1941 – the grimmest year of the war
“1941 was the grimmest year of the war for Britain. On land, Allied forces were defeated in every theatre of war in which they were fighting.”
quoted from Juliet Gardiner, the Blitz, (Harper, London, 2010, p. 267)
Seed saving: Saved Broad bean seed from our wartime allotment 2010 and wartime gardening magazines. "Food Production is Vital ...as Vital as the Guns!"
I have spent the quiet winter moments in the wartime zoo garden at Newquay Zoo editing several wartime pocket diaries, as there is not much to do in the winter garden in late December, except planning next year’s crops and early planting.
I’ve sowed saved seeds from last year’s crops such as the Sutton broad bean noted (a pre-war 1923 Sutton’s seed variety of ‘Exhibition Longpod’ , according to Christopher Stocks in Forgotten Fruits, Windmill press, 2009, one of my Christmas presents). We saved some pods but used the others – as animal food. Last year, spare salad in glut months went to everything from rare tortoises to the zoo cafe and barbecue!
Newquay Zoo’s animals, especially our rare ‘Yaki’ Sulawesi Macaque monkeys, enjoyed shelling these broad bean pods and eating the entire plants. We will be celebrating a new birth amongst these rare monkeys and our Selamatkan Yaki conservation programme at Newquay Zoo this year (see our Yaki monkey events and webcam on our page on the Newquay Zoo website. Newquay Zoo closes only on Christmas day so no zoo visitors that day, but I was otherwise too busy with family to plant on Christmas Day or Boxing Day. This was probably a traditional escape route of allotment gardeners to avoid relatives and get some peace.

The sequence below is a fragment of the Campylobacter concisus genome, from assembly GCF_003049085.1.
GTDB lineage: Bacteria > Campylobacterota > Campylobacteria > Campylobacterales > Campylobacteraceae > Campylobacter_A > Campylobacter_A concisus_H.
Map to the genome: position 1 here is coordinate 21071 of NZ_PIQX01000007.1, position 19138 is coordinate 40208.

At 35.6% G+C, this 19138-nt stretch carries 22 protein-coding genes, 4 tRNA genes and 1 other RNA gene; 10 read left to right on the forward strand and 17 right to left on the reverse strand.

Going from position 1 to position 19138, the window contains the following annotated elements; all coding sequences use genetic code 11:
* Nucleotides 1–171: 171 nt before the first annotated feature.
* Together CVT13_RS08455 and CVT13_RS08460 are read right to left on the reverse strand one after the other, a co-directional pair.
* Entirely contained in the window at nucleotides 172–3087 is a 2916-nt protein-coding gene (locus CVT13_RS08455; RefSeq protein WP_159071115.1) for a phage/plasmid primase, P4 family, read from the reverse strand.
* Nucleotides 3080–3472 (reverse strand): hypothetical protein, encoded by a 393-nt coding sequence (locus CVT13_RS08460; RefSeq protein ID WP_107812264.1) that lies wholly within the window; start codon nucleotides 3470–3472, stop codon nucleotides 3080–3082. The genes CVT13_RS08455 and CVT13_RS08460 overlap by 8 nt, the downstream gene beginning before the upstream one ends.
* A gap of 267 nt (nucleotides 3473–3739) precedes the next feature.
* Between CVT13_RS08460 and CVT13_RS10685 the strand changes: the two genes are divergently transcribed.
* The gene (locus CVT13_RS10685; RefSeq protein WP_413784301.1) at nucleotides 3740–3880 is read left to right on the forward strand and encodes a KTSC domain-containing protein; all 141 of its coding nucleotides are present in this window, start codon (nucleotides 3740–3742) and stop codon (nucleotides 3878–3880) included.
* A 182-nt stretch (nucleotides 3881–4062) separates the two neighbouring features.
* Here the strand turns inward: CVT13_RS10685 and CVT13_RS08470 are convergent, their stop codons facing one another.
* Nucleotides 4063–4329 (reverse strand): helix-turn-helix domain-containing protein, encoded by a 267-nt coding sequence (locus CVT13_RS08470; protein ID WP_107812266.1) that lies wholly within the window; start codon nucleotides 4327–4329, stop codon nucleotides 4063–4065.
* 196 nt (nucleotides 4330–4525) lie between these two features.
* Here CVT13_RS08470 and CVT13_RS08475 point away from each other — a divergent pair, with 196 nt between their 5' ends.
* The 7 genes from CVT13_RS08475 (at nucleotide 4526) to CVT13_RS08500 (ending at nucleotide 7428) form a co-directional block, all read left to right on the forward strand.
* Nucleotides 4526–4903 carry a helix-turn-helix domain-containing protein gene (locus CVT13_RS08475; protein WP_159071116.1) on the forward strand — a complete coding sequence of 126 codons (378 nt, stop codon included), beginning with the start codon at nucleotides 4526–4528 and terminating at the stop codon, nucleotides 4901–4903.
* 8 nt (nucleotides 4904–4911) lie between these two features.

These beans have been sown undercover in ‘recycled’ cardboard tube planters to get a head start, the date of planting noted in a small pocket diary for garden notes for 2011.
Not all our wartime garden allotment produce was saved for seed last year: rare Yaki Sulawesi macaque monkeys at Newquay Zoo tucking into fresh Broad bean pods (photo: Jackie Noble, Newquay Zoo)
Hopefully keeping such a diary with its tiny daily entry space will give me an insight into the often anonymous lives of the diary keepers. Sometimes there are clues, inscriptions and addresses mentioned to give in these brief Twitter length entries to give some clue to the writer’s age, gender, work and family life.